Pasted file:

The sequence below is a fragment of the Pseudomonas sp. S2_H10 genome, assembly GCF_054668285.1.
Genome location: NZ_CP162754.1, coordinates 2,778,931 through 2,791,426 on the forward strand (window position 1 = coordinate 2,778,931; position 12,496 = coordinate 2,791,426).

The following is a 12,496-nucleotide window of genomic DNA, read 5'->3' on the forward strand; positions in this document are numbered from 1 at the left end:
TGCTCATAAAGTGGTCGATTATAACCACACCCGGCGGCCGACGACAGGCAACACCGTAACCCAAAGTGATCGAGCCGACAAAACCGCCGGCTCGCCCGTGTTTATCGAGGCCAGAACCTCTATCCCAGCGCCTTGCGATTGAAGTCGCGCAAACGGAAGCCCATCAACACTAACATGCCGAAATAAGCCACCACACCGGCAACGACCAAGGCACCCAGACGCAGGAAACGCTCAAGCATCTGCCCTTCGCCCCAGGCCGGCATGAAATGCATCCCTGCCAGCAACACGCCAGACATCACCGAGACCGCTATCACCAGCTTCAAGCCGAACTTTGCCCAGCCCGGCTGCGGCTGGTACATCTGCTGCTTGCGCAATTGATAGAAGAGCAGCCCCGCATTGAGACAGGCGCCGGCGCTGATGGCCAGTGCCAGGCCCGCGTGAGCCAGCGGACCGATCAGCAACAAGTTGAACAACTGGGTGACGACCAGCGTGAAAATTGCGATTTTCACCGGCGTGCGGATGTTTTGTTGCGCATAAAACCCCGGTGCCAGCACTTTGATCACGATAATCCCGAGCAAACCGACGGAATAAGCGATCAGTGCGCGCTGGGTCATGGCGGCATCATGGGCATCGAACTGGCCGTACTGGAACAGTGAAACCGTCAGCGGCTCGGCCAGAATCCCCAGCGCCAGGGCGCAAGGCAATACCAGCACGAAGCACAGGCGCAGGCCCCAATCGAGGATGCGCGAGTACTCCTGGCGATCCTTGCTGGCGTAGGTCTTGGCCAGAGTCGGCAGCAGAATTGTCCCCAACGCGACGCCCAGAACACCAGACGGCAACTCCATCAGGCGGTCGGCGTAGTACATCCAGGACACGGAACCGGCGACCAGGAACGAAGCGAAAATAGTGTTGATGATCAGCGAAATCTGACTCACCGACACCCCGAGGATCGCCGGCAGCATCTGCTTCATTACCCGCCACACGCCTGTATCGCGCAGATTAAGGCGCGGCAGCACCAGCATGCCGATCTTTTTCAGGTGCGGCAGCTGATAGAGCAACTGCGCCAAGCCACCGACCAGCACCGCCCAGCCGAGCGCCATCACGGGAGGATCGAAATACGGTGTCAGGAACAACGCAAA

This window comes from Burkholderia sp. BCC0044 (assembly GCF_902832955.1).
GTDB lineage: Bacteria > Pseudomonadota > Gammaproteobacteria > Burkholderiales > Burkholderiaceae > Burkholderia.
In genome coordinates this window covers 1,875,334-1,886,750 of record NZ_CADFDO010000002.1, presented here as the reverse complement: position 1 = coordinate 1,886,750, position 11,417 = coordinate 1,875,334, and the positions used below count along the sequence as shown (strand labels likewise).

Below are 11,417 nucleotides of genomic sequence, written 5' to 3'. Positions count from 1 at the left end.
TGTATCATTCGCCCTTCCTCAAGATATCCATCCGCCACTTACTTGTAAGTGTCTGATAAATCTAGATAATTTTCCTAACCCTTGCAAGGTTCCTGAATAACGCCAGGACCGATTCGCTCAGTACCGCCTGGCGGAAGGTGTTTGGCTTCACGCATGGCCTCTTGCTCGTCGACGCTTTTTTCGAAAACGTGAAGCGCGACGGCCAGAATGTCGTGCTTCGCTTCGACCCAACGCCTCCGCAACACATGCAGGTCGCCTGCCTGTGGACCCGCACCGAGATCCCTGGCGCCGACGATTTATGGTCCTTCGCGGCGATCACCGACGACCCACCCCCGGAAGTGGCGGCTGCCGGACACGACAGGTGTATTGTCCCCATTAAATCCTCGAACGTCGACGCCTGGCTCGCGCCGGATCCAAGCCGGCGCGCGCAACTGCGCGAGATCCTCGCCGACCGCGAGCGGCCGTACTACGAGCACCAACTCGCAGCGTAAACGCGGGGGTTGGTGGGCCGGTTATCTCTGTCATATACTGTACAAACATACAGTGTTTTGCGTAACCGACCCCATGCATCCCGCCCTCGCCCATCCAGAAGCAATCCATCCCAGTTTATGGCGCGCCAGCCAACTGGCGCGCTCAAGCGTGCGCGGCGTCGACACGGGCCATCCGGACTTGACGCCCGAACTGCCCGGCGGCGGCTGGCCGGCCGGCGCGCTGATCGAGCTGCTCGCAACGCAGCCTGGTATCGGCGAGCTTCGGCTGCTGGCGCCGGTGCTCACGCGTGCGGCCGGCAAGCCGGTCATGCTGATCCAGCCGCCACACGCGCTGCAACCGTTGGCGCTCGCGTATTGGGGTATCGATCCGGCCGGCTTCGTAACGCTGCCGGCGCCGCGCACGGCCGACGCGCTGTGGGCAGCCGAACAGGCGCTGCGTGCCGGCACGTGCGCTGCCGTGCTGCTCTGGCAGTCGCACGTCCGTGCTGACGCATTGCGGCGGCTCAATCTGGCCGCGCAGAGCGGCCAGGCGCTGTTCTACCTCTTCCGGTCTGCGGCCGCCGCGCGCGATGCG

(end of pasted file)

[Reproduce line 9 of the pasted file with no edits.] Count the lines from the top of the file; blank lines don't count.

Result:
TGTATCATTCGCCCTTCCTCAAGATATCCATCCGCCACTTACTTGTAAGTGTCTGATAAATCTAGATAATTTTCCTAACCCTTGCAAGGTTCCTGAATAACGCCAGGACCGATTCGCTCAGTACCGCCTGGCGGAAGGTGTTTGGCTTCACGCATGGCCTCTTGCTCGTCGACGCTTTTTTCGAAAACGTGAAGCGCGACGGCCAGAATGTCGTGCTTCGCTTCGACCCAACGCCTCCGCAACACATGCAGGTCGCCTGCCTGTGGACCCGCACCGAGATCCCTGGCGCCGACGATTTATGGTCCTTCGCGGCGATCACCGACGACCCACCCCCGGAAGTGGCGGCTGCCGGACACGACAGGTGTATTGTCCCCATTAAATCCTCGAACGTCGACGCCTGGCTCGCGCCGGATCCAAGCCGGCGCGCGCAACTGCGCGAGATCCTCGCCGACCGCGAGCGGCCGTACTACGAGCACCAACTCGCAGCGTAAACGCGGGGGTTGGTGGGCCGGTTATCTCTGTCATATACTGTACAAACATACAGTGTTTTGCGTAACCGACCCCATGCATCCCGCCCTCGCCCATCCAGAAGCAATCCATCCCAGTTTATGGCGCGCCAGCCAACTGGCGCGCTCAAGCGTGCGCGGCGTCGACACGGGCCATCCGGACTTGACGCCCGAACTGCCCGGCGGCGGCTGGCCGGCCGGCGCGCTGATCGAGCTGCTCGCAACGCAGCCTGGTATCGGCGAGCTTCGGCTGCTGGCGCCGGTGCTCACGCGTGCGGCCGGCAAGCCGGTCATGCTGATCCAGCCGCCACACGCGCTGCAACCGTTGGCGCTCGCGTATTGGGGTATCGATCCGGCCGGCTTCGTAACGCTGCCGGCGCCGCGCACGGCCGACGCGCTGTGGGCAGCCGAACAGGCGCTGCGTGCCGGCACGTGCGCTGCCGTGCTGCTCTGGCAGTCGCACGTCCGTGCTGACGCATTGCGGCGGCTCAATCTGGCCGCGCAGAGCGGCCAGGCGCTGTTCTACCTCTTCCGGTCTGCGGCCGCCGCGCGCGATGCG